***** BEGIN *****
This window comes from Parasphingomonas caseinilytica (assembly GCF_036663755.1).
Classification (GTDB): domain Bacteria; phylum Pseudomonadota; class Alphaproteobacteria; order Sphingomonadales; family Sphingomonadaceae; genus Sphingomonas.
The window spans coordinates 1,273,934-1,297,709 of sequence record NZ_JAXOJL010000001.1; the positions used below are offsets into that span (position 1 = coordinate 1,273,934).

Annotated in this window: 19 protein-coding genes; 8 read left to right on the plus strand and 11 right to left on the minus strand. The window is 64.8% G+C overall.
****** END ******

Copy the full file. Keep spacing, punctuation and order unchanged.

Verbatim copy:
This window comes from Parasphingomonas caseinilytica (assembly GCF_036663755.1).
Classification (GTDB): domain Bacteria; phylum Pseudomonadota; class Alphaproteobacteria; order Sphingomonadales; family Sphingomonadaceae; genus Sphingomonas.
The window spans coordinates 1,273,934-1,297,709 of sequence record NZ_JAXOJL010000001.1; the positions used below are offsets into that span (position 1 = coordinate 1,273,934).

Annotated in this window: 19 protein-coding genes; 8 read left to right on the plus strand and 11 right to left on the minus strand. The window is 64.8% G+C overall.